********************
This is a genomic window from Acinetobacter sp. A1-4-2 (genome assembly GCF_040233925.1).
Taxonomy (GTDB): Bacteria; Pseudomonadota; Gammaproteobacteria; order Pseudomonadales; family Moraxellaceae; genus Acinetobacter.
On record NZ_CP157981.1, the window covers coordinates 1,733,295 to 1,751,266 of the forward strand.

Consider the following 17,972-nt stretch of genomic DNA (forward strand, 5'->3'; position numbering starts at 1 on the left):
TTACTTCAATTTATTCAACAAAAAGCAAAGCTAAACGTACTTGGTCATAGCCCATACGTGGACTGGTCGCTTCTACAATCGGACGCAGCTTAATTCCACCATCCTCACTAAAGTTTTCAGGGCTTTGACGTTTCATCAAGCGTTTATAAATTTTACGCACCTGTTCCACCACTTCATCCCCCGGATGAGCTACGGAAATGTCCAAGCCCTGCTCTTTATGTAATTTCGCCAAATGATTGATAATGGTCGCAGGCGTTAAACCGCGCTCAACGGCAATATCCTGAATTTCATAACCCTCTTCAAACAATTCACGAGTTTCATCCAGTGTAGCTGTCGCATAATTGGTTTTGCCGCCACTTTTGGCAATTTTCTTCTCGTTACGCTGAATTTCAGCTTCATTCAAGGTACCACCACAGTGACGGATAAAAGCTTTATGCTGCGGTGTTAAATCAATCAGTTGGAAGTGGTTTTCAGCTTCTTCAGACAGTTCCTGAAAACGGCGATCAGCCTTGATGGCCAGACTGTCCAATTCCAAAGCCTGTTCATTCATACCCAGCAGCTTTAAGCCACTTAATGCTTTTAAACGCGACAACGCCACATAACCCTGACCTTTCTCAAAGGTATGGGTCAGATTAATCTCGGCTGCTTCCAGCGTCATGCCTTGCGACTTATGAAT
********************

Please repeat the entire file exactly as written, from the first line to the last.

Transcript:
This is a genomic window from Acinetobacter sp. A1-4-2 (genome assembly GCF_040233925.1).
Taxonomy (GTDB): Bacteria; Pseudomonadota; Gammaproteobacteria; order Pseudomonadales; family Moraxellaceae; genus Acinetobacter.
On record NZ_CP157981.1, the window covers coordinates 1,733,295 to 1,751,266 of the forward strand.

Consider the following 17,972-nt stretch of genomic DNA (forward strand, 5'->3'; position numbering starts at 1 on the left):
TTACTTCAATTTATTCAACAAAAAGCAAAGCTAAACGTACTTGGTCATAGCCCATACGTGGACTGGTCGCTTCTACAATCGGACGCAGCTTAATTCCACCATCCTCACTAAAGTTTTCAGGGCTTTGACGTTTCATCAAGCGTTTATAAATTTTACGCACCTGTTCCACCACTTCATCCCCCGGATGAGCTACGGAAATGTCCAAGCCCTGCTCTTTATGTAATTTCGCCAAATGATTGATAATGGTCGCAGGCGTTAAACCGCGCTCAACGGCAATATCCTGAATTTCATAACCCTCTTCAAACAATTCACGAGTTTCATCCAGTGTAGCTGTCGCATAATTGGTTTTGCCGCCACTTTTGGCAATTTTCTTCTCGTTACGCTGAATTTCAGCTTCATTCAAGGTACCACCACAGTGACGGATAAAAGCTTTATGCTGCGGTGTTAAATCAATCAGTTGGAAGTGGTTTTCAGCTTCTTCAGACAGTTCCTGAAAACGGCGATCAGCCTTGATGGCCAGACTGTCCAATTCCAAAGCCTGTTCATTCATACCCAGCAGCTTTAAGCCACTTAATGCTTTTAAACGCGACAACGCCACATAACCCTGACCTTTCTCAAAGGTATGGGTCAGATTAATCTCGGCTGCTTCCAGCGTCATGCCTTGCGACTTATGAAT